I was recently interviewd by Diane Campbell of Gratitude Goodies for her Podcast for Business series of interviews, and you can listen to it right here! I made the theme music for the podcast, and we discuss that and other things in our conversation. Thanks, Diane!
Filed under: misc
THE JAZZ BUTCHER – JUST LIKE BETTY PAGE
This is kind of a trick answer, really. And it’s the last day, so I’m going to take my time….
The Jazz Butcher song that changed my life was actually a homemade cassette lent to me and filled with various inspired album cuts, singles, and b-sides from this British songwriter and his gang of conspirators. Every song revealed an insightful, clever personality chronicling areas of life not often examined in song, from panthers and cowgirls to little pieces of chocolate and Grace Jones tapes. Some of the songs were recorded with a band in proper studios, and some sounded as if they were spat straight onto cassette in a late night fit of solitary mad genius. Hysterically funny, but also given to reflection and ennui, it was like peeking into someone’s journals and travelogues (true: one record was titled ‘Sex and Travel’), and I devoured it all like a big plate of pasta. (more…)
COCTEAU TWINS – SUGAR HICCUP
Well, here’s another band whose singer is usually hard to understand. Like Michael Stipe, Elizabeth Fraser has said that she’s often more concerned with the sound of words than the words themselves, and that really contributes to that signature swirling, otherworldly Cocteau Twins sound. And oh, that voice.
This song was an easy gateway into the Cocteau’s world of aural paintings – delay and reverb-drenched guitars lining the walls of heaven with an angel heralding through the halls. Castles of sound, all made by two guys, a girl and a drum machine. If you had the right gear and knew the proper settings, you could fairly easily emulate their style, but it introduced me to that mind-expanding world of the 4AD record label and its ethereal, Impressionist aesthetic in both graphics and music. I mean, is there a more beautiful body of album cover artwork and other materials than that produced by 23 Envelope? (more…)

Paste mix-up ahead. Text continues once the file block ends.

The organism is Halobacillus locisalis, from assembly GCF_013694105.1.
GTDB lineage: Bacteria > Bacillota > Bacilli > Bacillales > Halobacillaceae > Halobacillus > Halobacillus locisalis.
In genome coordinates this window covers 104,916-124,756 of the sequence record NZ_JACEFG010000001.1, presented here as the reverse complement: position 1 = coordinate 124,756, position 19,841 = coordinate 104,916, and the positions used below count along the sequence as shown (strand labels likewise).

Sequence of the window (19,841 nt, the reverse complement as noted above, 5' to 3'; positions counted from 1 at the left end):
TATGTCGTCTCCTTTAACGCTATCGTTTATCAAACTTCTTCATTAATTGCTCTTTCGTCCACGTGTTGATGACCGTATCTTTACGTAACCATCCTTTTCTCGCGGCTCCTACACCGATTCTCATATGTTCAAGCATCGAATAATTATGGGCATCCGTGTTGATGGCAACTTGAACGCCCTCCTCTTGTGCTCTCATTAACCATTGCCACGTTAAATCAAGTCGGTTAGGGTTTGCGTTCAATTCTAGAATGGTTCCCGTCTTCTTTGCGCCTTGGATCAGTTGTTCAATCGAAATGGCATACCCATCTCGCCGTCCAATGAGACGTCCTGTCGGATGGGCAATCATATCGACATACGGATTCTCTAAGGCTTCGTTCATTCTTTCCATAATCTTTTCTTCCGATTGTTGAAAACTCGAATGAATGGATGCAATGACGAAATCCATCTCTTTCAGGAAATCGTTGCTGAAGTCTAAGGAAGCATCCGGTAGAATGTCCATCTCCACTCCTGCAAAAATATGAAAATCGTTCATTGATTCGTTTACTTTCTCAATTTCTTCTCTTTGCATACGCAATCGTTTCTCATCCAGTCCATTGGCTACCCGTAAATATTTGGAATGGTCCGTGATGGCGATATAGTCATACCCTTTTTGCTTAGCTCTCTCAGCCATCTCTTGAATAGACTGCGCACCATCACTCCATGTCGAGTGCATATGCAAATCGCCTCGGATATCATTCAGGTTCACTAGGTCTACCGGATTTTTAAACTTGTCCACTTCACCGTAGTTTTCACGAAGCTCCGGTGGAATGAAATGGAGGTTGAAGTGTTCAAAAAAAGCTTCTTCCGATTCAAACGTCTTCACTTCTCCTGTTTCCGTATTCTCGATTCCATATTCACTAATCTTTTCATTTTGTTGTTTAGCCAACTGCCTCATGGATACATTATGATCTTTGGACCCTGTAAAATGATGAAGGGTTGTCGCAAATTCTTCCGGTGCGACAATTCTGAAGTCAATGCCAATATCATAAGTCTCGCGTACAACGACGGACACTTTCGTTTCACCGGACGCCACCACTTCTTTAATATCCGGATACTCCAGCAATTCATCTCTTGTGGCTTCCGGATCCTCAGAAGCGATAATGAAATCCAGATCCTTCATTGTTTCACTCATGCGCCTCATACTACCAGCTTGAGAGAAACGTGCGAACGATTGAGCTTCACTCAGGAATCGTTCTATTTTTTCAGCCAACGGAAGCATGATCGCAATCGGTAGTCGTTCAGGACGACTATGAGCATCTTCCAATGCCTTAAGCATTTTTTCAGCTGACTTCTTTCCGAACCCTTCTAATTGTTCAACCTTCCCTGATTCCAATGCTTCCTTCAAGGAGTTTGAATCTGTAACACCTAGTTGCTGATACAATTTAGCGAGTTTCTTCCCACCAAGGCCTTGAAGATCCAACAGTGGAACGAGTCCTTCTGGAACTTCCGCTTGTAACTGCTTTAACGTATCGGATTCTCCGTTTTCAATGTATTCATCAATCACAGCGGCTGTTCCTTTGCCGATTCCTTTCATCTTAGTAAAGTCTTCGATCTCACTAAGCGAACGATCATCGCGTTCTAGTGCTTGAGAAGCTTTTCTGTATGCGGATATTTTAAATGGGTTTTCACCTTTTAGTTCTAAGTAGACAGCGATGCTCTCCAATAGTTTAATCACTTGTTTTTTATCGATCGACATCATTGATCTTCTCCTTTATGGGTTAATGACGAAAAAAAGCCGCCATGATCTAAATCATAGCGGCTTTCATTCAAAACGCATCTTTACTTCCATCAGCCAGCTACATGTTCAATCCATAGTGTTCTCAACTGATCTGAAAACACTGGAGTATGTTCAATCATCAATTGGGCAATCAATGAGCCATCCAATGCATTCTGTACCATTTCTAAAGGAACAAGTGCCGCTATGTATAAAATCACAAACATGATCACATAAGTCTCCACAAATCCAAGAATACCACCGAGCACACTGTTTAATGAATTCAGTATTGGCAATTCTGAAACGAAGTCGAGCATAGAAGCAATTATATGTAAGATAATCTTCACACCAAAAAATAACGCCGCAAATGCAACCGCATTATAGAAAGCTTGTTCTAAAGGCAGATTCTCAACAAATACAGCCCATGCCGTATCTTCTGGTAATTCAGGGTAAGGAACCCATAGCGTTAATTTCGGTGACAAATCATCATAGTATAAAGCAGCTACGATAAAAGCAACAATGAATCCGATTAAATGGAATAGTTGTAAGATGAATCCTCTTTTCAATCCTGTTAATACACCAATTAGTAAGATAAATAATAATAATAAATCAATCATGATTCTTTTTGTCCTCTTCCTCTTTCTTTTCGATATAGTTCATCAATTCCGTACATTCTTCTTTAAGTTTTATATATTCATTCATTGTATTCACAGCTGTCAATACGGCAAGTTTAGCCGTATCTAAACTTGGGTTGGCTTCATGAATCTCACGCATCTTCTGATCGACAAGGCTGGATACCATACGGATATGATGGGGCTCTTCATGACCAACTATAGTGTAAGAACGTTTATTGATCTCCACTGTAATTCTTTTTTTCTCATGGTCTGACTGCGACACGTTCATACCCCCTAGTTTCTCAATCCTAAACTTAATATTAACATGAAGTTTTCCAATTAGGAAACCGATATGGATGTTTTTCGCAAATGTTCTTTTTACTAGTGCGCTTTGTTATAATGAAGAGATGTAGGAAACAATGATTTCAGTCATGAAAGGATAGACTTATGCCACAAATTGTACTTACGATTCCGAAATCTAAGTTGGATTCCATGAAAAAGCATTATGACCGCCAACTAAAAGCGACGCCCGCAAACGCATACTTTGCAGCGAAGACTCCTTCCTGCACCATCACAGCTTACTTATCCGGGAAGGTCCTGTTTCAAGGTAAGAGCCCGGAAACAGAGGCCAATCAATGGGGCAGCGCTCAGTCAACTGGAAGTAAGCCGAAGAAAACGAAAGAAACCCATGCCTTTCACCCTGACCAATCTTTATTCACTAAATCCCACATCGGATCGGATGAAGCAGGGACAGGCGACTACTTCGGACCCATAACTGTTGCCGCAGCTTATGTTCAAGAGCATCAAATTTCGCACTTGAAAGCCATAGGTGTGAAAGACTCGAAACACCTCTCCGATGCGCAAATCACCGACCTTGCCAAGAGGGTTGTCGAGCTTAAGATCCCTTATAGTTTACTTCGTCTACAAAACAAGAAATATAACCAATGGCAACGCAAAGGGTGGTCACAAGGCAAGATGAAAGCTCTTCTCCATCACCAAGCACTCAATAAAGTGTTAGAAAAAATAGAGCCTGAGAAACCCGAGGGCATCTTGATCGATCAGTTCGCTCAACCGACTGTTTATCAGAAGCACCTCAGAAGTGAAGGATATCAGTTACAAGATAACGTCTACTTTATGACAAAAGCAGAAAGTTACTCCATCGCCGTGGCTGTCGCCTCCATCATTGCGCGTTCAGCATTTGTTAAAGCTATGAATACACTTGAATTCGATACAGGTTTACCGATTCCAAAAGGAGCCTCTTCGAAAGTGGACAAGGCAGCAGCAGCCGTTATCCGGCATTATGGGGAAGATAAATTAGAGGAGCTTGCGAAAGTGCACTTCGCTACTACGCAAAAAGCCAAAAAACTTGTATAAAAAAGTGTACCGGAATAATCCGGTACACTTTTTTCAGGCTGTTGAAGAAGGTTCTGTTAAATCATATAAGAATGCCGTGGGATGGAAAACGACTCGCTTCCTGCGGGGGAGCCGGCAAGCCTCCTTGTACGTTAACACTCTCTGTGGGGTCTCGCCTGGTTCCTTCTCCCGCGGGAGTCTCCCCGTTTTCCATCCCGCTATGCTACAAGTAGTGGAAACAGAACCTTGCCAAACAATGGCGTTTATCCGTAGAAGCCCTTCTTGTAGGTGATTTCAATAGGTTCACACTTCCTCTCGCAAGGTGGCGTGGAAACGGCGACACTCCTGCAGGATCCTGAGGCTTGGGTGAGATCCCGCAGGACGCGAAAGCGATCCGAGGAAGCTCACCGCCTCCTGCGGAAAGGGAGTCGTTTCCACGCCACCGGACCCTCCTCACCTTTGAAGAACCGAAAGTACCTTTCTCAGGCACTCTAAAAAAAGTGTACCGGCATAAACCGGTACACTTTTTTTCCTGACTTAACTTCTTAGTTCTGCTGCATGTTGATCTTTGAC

R.E.M. – SITTING STILL
R.E.M.? I’ll happily listen to anything from those IRS years. So simple, crisp, and jangly. They were rural yet sophisticated, with great songs and instrumentation, and a singer who led you down kudzu-entangled roads with lyrics that you probably misunderstood but surely your interpretation was closer to correct than anyone else’s.
There were many great songs in those early years, but I chose this one because from the first time I heard it I thought, “Man, I wish I had written that!” Like their other tunes, it was smart & catchy, and had a distinctly Southern feel which was refreshing and comfortable, and the non-linear & indecipherable lyrics proved that a song didn’t need to make literal sense to be moving and effective. (more…)
BRIAN ENO – BABY’S ON FIRE
I got turned on to ‘Here Come the Warm Jets’ late one night in a haze of high school experimentation. We’d been listening to some of those prog-type bands, and someone had acquired this album after reading about it in an article about Robert Fripp and King Crimson. It had been released four or five years earlier, but things had a way of making it to Alabama a little late sometimes.
It was unlike anything we’d heard: crazy sounds and rhythms, simultaneously sinister and humorous, repetitive and chaotic, and surprisingly melodic. It was discordant, hypnotic, and beautiful. “Baby’s On Fire” became something of a weekend battle cry, but we perceived Eno as little more than the Jester in the Court of the Crimson King, not realizing he was actually more a Merlin whose sonic magic could prep our ears for the music in our future. He was duly noted, but not further pursued at that point. (more…)